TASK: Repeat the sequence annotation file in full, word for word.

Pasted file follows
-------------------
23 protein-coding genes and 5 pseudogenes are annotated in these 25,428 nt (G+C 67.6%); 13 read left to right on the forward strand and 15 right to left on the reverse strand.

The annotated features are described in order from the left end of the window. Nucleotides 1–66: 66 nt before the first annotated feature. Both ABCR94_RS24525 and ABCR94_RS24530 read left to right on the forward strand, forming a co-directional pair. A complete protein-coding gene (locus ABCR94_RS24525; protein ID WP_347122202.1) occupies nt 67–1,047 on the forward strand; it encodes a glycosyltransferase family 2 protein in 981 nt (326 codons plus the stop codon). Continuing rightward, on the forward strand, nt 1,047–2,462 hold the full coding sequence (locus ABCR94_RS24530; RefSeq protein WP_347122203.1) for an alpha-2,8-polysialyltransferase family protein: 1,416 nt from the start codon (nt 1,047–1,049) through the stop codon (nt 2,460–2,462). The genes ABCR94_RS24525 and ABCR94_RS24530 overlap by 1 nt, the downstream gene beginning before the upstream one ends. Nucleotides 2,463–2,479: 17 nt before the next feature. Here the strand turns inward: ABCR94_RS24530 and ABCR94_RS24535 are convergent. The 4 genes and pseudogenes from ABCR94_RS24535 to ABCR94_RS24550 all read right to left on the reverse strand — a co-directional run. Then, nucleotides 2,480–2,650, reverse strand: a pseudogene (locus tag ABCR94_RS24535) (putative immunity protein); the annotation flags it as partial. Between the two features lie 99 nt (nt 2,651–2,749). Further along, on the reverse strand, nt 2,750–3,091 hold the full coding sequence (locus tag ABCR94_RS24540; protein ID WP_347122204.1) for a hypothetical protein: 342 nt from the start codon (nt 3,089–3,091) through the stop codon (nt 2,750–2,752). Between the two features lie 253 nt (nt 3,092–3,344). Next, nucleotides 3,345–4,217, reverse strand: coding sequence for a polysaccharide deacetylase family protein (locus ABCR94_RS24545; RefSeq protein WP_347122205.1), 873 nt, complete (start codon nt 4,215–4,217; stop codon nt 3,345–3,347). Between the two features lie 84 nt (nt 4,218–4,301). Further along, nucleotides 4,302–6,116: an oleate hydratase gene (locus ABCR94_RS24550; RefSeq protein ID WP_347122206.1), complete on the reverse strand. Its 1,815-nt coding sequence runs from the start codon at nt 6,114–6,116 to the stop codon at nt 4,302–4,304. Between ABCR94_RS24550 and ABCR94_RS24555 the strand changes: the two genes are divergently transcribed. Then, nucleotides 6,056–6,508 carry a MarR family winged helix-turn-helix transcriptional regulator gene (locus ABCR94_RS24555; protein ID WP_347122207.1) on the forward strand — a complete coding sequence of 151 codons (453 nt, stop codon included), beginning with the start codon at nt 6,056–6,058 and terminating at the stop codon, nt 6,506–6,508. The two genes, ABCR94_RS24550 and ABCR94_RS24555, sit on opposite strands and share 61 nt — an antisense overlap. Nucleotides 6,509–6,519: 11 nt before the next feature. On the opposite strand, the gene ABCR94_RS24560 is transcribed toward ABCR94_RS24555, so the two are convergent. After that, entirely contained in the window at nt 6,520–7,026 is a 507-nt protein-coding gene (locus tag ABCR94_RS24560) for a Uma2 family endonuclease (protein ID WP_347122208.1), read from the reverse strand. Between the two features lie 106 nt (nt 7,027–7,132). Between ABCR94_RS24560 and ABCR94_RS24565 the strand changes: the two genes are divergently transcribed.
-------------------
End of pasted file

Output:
23 protein-coding genes and 5 pseudogenes are annotated in these 25,428 nt (G+C 67.6%); 13 read left to right on the forward strand and 15 right to left on the reverse strand.

The annotated features are described in order from the left end of the window. Nucleotides 1–66: 66 nt before the first annotated feature. Both ABCR94_RS24525 and ABCR94_RS24530 read left to right on the forward strand, forming a co-directional pair. A complete protein-coding gene (locus ABCR94_RS24525; protein ID WP_347122202.1) occupies nt 67–1,047 on the forward strand; it encodes a glycosyltransferase family 2 protein in 981 nt (326 codons plus the stop codon). Continuing rightward, on the forward strand, nt 1,047–2,462 hold the full coding sequence (locus ABCR94_RS24530; RefSeq protein WP_347122203.1) for an alpha-2,8-polysialyltransferase family protein: 1,416 nt from the start codon (nt 1,047–1,049) through the stop codon (nt 2,460–2,462). The genes ABCR94_RS24525 and ABCR94_RS24530 overlap by 1 nt, the downstream gene beginning before the upstream one ends. Nucleotides 2,463–2,479: 17 nt before the next feature. Here the strand turns inward: ABCR94_RS24530 and ABCR94_RS24535 are convergent. The 4 genes and pseudogenes from ABCR94_RS24535 to ABCR94_RS24550 all read right to left on the reverse strand — a co-directional run. Then, nucleotides 2,480–2,650, reverse strand: a pseudogene (locus tag ABCR94_RS24535) (putative immunity protein); the annotation flags it as partial. Between the two features lie 99 nt (nt 2,651–2,749). Further along, on the reverse strand, nt 2,750–3,091 hold the full coding sequence (locus tag ABCR94_RS24540; protein ID WP_347122204.1) for a hypothetical protein: 342 nt from the start codon (nt 3,089–3,091) through the stop codon (nt 2,750–2,752). Between the two features lie 253 nt (nt 3,092–3,344). Next, nucleotides 3,345–4,217, reverse strand: coding sequence for a polysaccharide deacetylase family protein (locus ABCR94_RS24545; RefSeq protein WP_347122205.1), 873 nt, complete (start codon nt 4,215–4,217; stop codon nt 3,345–3,347). Between the two features lie 84 nt (nt 4,218–4,301). Further along, nucleotides 4,302–6,116: an oleate hydratase gene (locus ABCR94_RS24550; RefSeq protein ID WP_347122206.1), complete on the reverse strand. Its 1,815-nt coding sequence runs from the start codon at nt 6,114–6,116 to the stop codon at nt 4,302–4,304. Between ABCR94_RS24550 and ABCR94_RS24555 the strand changes: the two genes are divergently transcribed. Then, nucleotides 6,056–6,508 carry a MarR family winged helix-turn-helix transcriptional regulator gene (locus ABCR94_RS24555; protein ID WP_347122207.1) on the forward strand — a complete coding sequence of 151 codons (453 nt, stop codon included), beginning with the start codon at nt 6,056–6,058 and terminating at the stop codon, nt 6,506–6,508. The two genes, ABCR94_RS24550 and ABCR94_RS24555, sit on opposite strands and share 61 nt — an antisense overlap. Nucleotides 6,509–6,519: 11 nt before the next feature. On the opposite strand, the gene ABCR94_RS24560 is transcribed toward ABCR94_RS24555, so the two are convergent. After that, entirely contained in the window at nt 6,520–7,026 is a 507-nt protein-coding gene (locus tag ABCR94_RS24560) for a Uma2 family endonuclease (protein ID WP_347122208.1), read from the reverse strand. Between the two features lie 106 nt (nt 7,027–7,132). Between ABCR94_RS24560 and ABCR94_RS24565 the strand changes: the two genes are divergently transcribed.